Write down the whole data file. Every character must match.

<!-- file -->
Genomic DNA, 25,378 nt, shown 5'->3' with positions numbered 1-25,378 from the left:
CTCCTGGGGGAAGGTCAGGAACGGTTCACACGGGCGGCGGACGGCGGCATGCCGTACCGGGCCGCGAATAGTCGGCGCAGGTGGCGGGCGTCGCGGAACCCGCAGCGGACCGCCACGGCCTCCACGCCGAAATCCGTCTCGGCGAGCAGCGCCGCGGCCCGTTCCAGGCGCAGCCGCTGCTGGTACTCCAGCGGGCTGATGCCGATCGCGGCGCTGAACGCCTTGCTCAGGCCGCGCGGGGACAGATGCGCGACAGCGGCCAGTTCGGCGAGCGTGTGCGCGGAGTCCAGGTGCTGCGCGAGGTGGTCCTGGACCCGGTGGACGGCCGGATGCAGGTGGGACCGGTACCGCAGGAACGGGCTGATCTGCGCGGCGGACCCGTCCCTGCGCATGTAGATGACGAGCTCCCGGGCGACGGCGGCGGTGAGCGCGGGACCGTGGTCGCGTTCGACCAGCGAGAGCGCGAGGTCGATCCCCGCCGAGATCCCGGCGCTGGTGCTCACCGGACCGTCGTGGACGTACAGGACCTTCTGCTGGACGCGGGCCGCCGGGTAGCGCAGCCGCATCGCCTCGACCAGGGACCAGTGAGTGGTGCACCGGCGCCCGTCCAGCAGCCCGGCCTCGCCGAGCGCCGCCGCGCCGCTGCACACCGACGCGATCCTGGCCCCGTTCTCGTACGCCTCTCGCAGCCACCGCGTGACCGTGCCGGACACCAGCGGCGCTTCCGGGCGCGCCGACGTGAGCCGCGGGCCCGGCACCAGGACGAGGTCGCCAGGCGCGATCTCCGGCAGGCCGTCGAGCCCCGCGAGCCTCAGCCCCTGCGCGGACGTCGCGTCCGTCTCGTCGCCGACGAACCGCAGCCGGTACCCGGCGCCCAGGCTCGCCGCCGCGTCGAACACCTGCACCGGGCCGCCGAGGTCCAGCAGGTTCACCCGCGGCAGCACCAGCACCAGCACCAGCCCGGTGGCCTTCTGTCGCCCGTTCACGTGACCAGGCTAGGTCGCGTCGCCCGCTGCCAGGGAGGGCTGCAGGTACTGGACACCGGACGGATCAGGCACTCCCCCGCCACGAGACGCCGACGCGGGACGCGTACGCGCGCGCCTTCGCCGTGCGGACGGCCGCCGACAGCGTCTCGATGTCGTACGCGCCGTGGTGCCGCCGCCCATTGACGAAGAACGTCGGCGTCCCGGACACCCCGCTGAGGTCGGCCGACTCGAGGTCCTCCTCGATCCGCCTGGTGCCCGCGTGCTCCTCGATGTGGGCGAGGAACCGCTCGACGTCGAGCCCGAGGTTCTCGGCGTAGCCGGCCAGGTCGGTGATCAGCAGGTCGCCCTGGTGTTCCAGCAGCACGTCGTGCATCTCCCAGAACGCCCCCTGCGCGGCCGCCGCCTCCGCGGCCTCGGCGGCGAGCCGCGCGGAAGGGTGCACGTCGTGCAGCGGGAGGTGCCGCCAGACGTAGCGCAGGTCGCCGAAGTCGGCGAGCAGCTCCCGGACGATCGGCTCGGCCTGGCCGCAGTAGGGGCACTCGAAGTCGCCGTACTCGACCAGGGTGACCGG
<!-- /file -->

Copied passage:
Genomic DNA, 25,378 nt, shown 5'->3' with positions numbered 1-25,378 from the left:
CTCCTGGGGGAAGGTCAGGAACGGTTCACACGGGCGGCGGACGGCGGCATGCCGTACCGGGCCGCGAATAGTCGGCGCAGGTGGCGGGCGTCGCGGAACCCGCAGCGGACCGCCACGGCCTCCACGCCGAAATCCGTCTCGGCGAGCAGCGCCGCGGCCCGTTCCAGGCGCAGCCGCTGCTGGTACTCCAGCGGGCTGATGCCGATCGCGGCGCTGAACGCCTTGCTCAGGCCGCGCGGGGACAGATGCGCGACAGCGGCCAGTTCGGCGAGCGTGTGCGCGGAGTCCAGGTGCTGCGCGAGGTGGTCCTGGACCCGGTGGACGGCCGGATGCAGGTGGGACCGGTACCGCAGGAACGGGCTGATCTGCGCGGCGGACCCGTCCCTGCGCATGTAGATGACGAGCTCCCGGGCGACGGCGGCGGTGAGCGCGGGACCGTGGTCGCGTTCGACCAGCGAGAGCGCGAGGTCGATCCCCGCCGAGATCCCGGCGCTGGTGCTCACCGGACCGTCGTGGACGTACAGGACCTTCTGCTGGACGCGGGCCGCCGGGTAGCGCAGCCGCATCGCCTCGACCAGGGACCAGTGAGTGGTGCACCGGCGCCCGTCCAGCAGCCCGGCCTCGCCGAGCGCCGCCGCGCCGCTGCACACCGACGCGATCCTGGCCCCGTTCTCGTACGCCTCTCGCAGCCACCGCGTGACCGTGCCGGACACCAGCGGCGCTTCCGGGCGCGCCGACGTGAGCCGCGGGCCCGGCACCAGGACGAGGTCGCCAGGCGCGATCTCCGGCAGGCCGTCGAGCCCCGCGAGCCTCAGCCCCTGCGCGGACGTCGCGTCCGTCTCGTCGCCGACGAACCGCAGCCGGTACCCGGCGCCCAGGCTCGCCGCCGCGTCGAACACCTGCACCGGGCCGCCGAGGTCCAGCAGGTTCACCCGCGGCAGCACCAGCACCAGCACCAGCCCGGTGGCCTTCTGTCGCCCGTTCACGTGACCAGGCTAGGTCGCGTCGCCCGCTGCCAGGGAGGGCTGCAGGTACTGGACACCGGACGGATCAGGCACTCCCCCGCCACGAGACGCCGACGCGGGACGCGTACGCGCGCGCCTTCGCCGTGCGGACGGCCGCCGACAGCGTCTCGATGTCGTACGCGCCGTGGTGCCGCCGCCCATTGACGAAGAACGTCGGCGTCCCGGACACCCCGCTGAGGTCGGCCGACTCGAGGTCCTCCTCGATCCGCCTGGTGCCCGCGTGCTCCTCGATGTGGGCGAGGAACCGCTCGACGTCGAGCCCGAGGTTCTCGGCGTAGCCGGCCAGGTCGGTGATCAGCAGGTCGCCCTGGTGTTCCAGCAGCACGTCGTGCATCTCCCAGAACGCCCCCTGCGCGGCCGCCGCCTCCGCGGCCTCGGCGGCGAGCCGCGCGGAAGGGTGCACGTCGTGCAGCGGGAGGTGCCGCCAGACGTAGCGCAGGTCGCCGAAGTCGGCGAGCAGCTCCCGGACGATCGGCTCGGCCTGGCCGCAGTAGGGGCACTCGAAGTCGCCGTACTCGACCAGGGTGACCGG